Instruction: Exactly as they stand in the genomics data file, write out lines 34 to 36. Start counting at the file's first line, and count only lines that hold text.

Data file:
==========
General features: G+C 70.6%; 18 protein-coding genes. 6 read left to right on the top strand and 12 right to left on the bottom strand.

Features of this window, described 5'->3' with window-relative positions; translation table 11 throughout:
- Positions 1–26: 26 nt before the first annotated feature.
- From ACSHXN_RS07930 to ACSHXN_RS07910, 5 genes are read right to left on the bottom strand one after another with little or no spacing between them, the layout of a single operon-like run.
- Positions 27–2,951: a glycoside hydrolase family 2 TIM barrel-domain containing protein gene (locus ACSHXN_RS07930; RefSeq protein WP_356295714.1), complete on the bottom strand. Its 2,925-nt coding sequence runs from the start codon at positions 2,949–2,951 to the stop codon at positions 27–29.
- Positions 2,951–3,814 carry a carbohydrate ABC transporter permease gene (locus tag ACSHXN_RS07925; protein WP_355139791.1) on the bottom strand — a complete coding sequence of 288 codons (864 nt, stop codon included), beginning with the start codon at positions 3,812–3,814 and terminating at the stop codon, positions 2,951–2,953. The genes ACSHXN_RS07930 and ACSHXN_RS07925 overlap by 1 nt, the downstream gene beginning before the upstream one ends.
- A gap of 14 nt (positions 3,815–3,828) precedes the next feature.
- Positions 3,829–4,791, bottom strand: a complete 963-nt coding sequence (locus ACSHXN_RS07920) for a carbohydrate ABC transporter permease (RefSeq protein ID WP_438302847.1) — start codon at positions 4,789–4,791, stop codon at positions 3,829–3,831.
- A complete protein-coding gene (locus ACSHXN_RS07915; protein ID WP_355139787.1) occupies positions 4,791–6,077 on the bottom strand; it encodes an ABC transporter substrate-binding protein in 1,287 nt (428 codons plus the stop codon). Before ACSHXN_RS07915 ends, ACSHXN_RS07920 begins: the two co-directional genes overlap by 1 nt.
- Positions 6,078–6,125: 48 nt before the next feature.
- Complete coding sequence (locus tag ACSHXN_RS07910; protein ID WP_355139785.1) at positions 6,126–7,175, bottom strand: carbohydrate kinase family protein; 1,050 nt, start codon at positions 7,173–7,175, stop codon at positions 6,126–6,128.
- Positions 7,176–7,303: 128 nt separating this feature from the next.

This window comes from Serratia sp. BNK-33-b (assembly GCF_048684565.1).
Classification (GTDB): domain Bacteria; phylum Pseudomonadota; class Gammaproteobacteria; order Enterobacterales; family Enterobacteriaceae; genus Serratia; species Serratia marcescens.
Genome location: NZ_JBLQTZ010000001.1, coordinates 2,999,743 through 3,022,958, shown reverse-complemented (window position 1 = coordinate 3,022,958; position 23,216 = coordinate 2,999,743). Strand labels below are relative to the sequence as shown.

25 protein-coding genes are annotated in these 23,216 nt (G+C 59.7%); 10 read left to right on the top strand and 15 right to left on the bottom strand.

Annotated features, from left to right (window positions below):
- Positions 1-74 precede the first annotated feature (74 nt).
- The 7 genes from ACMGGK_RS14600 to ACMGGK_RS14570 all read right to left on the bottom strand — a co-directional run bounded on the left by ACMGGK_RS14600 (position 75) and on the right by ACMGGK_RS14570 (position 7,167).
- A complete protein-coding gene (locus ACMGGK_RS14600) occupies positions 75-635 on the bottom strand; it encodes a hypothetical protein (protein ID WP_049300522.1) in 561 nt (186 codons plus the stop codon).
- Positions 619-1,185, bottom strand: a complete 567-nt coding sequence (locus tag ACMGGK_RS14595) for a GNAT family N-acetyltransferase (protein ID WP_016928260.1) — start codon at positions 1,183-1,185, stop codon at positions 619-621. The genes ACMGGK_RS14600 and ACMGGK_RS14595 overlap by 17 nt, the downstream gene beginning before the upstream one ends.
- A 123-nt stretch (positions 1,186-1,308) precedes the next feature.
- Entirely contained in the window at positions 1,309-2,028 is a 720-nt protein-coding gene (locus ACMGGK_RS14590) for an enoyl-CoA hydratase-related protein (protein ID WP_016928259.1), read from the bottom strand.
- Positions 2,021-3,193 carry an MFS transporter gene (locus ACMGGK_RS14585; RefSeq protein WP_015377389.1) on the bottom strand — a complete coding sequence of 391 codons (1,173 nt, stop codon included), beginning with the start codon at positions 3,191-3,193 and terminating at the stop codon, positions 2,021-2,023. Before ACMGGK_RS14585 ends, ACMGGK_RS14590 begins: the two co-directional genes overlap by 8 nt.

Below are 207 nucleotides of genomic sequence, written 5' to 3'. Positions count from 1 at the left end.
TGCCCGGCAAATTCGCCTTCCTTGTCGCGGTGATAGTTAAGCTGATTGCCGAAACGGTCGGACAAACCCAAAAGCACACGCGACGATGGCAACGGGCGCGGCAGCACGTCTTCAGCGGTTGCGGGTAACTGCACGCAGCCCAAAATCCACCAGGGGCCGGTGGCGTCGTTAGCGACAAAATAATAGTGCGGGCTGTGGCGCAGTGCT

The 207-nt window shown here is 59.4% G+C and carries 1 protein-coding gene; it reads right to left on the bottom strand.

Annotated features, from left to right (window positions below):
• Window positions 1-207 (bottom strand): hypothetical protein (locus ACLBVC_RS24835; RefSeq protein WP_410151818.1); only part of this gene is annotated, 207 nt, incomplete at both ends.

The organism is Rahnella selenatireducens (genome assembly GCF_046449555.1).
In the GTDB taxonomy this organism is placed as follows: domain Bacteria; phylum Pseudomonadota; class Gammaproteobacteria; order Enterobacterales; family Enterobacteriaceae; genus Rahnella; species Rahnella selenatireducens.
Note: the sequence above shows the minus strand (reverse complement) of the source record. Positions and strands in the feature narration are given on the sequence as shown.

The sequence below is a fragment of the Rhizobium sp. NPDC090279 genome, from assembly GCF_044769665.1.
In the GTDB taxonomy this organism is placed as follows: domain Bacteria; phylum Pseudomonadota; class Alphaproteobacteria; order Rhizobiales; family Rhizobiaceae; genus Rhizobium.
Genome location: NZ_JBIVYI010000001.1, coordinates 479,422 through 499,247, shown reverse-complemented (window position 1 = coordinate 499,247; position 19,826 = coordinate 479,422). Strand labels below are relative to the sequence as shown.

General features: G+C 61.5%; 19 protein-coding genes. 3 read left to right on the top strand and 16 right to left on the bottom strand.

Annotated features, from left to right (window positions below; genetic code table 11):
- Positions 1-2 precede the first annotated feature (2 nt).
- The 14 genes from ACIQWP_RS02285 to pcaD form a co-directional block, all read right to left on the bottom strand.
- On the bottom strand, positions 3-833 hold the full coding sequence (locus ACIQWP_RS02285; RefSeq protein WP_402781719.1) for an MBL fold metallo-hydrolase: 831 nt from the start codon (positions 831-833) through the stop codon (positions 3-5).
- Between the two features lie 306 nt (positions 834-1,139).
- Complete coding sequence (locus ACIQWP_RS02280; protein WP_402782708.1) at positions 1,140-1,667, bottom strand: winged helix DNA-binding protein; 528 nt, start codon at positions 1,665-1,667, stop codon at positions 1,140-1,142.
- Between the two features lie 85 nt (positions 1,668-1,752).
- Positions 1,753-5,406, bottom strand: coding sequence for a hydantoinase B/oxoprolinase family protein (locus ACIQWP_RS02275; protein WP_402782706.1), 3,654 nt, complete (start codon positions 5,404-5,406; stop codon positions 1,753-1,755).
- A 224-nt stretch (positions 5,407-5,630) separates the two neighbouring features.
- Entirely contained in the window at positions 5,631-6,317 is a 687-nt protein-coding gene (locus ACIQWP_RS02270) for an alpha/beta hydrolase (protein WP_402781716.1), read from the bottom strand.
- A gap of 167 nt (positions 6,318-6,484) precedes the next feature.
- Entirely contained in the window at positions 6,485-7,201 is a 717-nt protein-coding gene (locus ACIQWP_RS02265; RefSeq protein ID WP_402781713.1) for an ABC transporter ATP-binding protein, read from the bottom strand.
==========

In the GTDB taxonomy this organism is placed as follows: domain Bacteria; phylum Pseudomonadota; class Alphaproteobacteria; order Rhizobiales; family Rhizobiaceae; genus Rhizobium.
Genome location: NZ_JBIVYI010000001.1, coordinates 479,422 through 499,247, shown reverse-complemented (window position 1 = coordinate 499,247; position 19,826 = coordinate 479,422). Strand labels below are relative to the sequence as shown.

General features: G+C 61.5%; 19 protein-coding genes. 3 read left to right on the top strand and 16 right to left on the bottom strand.